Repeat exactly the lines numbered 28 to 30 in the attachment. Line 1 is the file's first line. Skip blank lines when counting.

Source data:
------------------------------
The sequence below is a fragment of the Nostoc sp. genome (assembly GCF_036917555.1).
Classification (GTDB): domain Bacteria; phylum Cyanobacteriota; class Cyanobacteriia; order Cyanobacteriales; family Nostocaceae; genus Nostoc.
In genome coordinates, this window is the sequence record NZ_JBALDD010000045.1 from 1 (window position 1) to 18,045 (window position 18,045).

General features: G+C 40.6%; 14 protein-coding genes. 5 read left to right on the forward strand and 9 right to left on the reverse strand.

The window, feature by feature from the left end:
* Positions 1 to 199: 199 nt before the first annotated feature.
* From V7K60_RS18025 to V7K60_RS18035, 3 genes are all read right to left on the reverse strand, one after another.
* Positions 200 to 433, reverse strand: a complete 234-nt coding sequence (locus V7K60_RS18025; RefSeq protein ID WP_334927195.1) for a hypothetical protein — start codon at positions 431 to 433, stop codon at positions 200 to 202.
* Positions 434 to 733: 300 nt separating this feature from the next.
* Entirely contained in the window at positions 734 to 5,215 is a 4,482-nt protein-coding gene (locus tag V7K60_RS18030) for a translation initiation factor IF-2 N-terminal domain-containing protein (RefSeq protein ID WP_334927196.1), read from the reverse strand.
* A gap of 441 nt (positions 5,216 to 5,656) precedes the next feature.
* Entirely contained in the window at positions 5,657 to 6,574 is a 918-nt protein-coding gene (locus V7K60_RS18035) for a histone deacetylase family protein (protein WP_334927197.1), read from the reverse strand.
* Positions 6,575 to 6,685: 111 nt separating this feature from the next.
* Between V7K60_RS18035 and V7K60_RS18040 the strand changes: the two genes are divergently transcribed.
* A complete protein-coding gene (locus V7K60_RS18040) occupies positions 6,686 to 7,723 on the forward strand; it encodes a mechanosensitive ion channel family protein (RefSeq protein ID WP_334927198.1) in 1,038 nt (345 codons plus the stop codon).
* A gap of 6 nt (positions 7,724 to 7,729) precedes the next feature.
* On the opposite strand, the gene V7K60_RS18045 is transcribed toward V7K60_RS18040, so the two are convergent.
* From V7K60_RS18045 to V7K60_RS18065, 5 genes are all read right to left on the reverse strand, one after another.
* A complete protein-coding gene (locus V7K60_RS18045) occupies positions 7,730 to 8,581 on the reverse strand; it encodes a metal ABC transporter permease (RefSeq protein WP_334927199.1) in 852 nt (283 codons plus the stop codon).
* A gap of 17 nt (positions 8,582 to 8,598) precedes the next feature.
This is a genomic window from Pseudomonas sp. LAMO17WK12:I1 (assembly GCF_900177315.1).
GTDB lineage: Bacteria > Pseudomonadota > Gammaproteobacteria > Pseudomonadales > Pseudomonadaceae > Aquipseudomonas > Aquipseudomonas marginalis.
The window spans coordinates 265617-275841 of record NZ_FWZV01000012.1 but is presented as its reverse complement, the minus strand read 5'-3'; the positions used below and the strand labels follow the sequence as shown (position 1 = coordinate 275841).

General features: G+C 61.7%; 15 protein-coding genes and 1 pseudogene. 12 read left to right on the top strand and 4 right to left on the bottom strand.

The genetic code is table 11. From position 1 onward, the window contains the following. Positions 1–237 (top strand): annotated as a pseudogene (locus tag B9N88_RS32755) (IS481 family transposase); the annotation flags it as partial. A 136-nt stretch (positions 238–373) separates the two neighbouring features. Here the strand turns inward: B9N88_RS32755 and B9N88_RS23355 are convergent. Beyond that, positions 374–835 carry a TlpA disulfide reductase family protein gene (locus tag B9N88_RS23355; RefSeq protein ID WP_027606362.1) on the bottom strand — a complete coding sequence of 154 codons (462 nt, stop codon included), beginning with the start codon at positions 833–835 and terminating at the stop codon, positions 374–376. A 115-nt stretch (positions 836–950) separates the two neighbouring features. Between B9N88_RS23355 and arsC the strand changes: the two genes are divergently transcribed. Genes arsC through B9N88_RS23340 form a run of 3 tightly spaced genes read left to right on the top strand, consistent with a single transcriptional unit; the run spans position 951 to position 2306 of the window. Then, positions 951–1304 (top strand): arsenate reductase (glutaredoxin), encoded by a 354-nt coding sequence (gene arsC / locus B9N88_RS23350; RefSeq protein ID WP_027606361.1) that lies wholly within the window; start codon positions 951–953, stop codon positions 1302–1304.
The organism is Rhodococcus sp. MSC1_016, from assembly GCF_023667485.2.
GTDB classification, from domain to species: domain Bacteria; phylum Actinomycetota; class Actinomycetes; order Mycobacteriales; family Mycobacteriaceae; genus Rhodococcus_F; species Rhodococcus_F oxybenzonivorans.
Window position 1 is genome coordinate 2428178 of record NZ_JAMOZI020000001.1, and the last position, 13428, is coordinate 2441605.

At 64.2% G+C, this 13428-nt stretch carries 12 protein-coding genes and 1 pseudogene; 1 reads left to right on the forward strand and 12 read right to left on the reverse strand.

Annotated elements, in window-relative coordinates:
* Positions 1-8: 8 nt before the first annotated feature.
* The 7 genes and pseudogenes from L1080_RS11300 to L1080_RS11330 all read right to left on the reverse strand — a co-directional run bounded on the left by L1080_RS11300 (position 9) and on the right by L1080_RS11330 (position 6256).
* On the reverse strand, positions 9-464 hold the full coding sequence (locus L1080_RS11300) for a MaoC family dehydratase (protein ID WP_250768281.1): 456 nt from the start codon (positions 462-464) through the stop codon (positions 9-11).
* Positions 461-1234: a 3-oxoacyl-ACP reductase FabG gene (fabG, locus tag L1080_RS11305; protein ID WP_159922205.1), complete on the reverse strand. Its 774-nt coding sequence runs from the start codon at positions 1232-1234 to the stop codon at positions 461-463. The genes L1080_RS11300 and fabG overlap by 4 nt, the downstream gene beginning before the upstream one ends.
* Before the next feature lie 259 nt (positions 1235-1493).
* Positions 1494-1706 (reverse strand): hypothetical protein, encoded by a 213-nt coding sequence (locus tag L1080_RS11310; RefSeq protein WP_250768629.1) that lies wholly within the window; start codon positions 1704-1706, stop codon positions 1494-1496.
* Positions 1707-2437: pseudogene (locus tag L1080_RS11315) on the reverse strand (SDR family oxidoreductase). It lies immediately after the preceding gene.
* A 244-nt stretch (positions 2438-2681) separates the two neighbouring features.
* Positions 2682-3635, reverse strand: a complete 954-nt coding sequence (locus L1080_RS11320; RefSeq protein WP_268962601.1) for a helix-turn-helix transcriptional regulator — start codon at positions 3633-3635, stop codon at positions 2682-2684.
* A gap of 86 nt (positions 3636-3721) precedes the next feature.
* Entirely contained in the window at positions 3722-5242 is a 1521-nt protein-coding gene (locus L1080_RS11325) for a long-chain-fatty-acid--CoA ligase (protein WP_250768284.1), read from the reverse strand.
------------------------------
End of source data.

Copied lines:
Window position 1 is genome coordinate 2428178 of record NZ_JAMOZI020000001.1, and the last position, 13428, is coordinate 2441605.

At 64.2% G+C, this 13428-nt stretch carries 12 protein-coding genes and 1 pseudogene; 1 reads left to right on the forward strand and 12 read right to left on the reverse strand.

Annotated elements, in window-relative coordinates: